The following article is presented by Ross Musolino, president of the environmental group Transition Tatura.
Moving-on from COVID-19 … for the improvement of our community and society.
A kangaroo in transit through quiet streets in the middle of the CBD in a city of one million people! Clear water in the canals of Venezia! Countless YouTube clips from families singing and laughing together! Strangers saying “hello” each other on their morning walks! Although it has been a terrible crisis forcing many challenges and obstacles upon us, the COVID-19 pandemic with isolation and lock-down has also seen many benefits to our way of life, our families, our local communities and the environment; benefits that we have not seen in countless years. And now many of us are asking “what could we all do to keep these good things going when life gets back to normal?”.
One town looking to answer this question and highlight the good things we have learnt or started to do again during the past few months is Tatura, part of Greater Shepparton in Victoria’s Northern Country region.
Several community members from diverse local groups including Tatura Community House, Tatura Community Plan Committee and Transition Tatura have realised that the deteriorating state of the world cannot and should not continue.
Endless growth, exploitation of Mother Nature’s resources, greed and abuse of power are creating a world we are not happy to leave for our children and grandchildren. These people have come together via video conferencing and started to prepare plans to embrace the good undercurrents and move forward with hopes for a better future.
And they hope not just to inspire residents of Tatura and surrounding communities but also Victoria, Australia and the world beyond.
The group has already discovered many wonderful local trends from our time in isolation, such as:
● spending more quality time with family (dusting off the board games and jigsaw puzzles);
● backyard camping and evening fire-pit gatherings;
● additional home-grown vegies, with the excess left on neighbours’ doorsteps;
● swapping vegetables and fruit for eggs and cakes;
● learning new skills, starting new hobbies, self-improvement, self-reflection;
● more walking, exercise and improved health and well-being (Tatura is expanding its many walking tracks for residents and their dogs);
● buying from and supporting local businesses;
● discovering a business in town you didn’t know existed (and it has just what you needed!);
● being more aware of “Australian Made” products and food miles;
● reduced freight needed due to more use of local production;
● greater awareness and support of local community;
● looking out for others in your neighbourhood, especially your elderly neighbours;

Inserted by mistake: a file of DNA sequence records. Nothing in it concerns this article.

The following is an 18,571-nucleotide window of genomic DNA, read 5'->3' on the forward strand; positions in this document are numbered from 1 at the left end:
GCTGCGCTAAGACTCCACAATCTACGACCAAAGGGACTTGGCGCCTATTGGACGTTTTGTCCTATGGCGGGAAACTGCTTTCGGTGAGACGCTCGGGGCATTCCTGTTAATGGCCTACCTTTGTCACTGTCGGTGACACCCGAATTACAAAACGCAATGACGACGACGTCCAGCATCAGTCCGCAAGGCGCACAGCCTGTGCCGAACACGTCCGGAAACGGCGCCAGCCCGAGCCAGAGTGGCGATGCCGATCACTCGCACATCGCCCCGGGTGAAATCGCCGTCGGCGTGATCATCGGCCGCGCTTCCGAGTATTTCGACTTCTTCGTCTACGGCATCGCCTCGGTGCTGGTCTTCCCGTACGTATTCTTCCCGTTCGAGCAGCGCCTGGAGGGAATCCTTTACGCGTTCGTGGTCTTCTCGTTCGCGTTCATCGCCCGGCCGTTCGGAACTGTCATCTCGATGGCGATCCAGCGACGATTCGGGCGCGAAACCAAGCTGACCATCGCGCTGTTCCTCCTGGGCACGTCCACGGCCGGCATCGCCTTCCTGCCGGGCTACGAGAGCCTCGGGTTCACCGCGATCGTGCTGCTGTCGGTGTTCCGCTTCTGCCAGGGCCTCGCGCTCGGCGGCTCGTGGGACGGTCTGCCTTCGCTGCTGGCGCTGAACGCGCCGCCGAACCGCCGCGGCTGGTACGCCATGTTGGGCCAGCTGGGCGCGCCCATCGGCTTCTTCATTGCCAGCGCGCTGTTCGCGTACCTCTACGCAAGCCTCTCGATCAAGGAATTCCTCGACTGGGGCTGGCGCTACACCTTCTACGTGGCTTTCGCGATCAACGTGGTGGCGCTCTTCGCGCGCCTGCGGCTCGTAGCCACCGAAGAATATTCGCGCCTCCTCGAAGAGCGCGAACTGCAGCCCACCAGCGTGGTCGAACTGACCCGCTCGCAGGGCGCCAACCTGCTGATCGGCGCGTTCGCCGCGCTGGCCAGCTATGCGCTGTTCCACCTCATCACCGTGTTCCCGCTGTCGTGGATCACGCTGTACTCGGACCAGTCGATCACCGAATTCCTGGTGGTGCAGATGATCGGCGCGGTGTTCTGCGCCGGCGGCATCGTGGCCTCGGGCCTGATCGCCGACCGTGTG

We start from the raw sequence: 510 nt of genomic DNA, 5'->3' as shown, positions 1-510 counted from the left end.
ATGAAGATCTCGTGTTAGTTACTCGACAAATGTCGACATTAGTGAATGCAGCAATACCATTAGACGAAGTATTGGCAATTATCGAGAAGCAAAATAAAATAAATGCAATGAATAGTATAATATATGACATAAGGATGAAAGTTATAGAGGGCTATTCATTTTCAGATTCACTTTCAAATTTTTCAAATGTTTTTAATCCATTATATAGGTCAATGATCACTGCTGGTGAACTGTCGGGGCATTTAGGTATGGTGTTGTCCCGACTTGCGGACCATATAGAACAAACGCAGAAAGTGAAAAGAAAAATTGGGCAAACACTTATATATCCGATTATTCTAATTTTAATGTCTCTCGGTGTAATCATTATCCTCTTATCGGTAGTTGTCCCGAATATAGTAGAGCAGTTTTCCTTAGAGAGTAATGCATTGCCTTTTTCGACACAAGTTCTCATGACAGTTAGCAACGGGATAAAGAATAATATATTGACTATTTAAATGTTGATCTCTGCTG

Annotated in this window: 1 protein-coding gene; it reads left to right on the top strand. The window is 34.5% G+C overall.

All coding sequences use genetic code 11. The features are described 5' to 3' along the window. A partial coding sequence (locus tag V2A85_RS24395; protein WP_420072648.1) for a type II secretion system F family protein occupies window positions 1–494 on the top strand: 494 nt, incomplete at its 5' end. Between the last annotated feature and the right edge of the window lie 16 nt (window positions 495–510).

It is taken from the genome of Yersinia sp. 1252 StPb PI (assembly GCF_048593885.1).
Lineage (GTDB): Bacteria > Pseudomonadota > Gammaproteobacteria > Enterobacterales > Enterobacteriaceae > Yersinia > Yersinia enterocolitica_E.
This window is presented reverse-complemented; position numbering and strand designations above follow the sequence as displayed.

● saving petrol and car costs; and
● slowing-down of our lifestyle and the multitude of benefits that come from this.
The Tatura Community House and Tatura Community Plan have established the Helping Hands Tatura initiative and sent every letterbox in Tatura an envelope inscribed with `Your Community Cares’ on the front and containing a tea-bag, coffee sachet and note of support to all residents which includes a phone number for people to keep in touch. Another mail-out or personal delivery is planned soon.
A few actions by the group are already in progress. Short videos to highlight the good things that residents and families have been doing and vox pops in the street will be ongoing and posted on YouTube and Facebook.
Members of the public will also be encouraged to make their own videos and send them in to the group.
Transition Tatura is launching a competition, with a total prize pool of $450, for local school children to create their own videos highlighting the positives they have experienced and noticed.
Politicians and local councillors have been approached and newspapers contacted.
Along with getting the message out to as many people, communities, organisations and policy makers as possible, other measures planned are additional community engagement, both local and further afield and an eventual celebration or festival.
The planning for this event has started, to get it up and running as soon as possible after social distancing and group gathering restrictions have been abolished.
This festival will bring to an end the hardships we have faced but it will focus on the positives we have encountered along the way and promote and encourage the continuation and growth of the great things that have happened. It is hoped the festival will not be the end of this initiative but the celebration of a brave new world to come.
If you would like to know more, send in a video or join the conversation, a few avenues exist: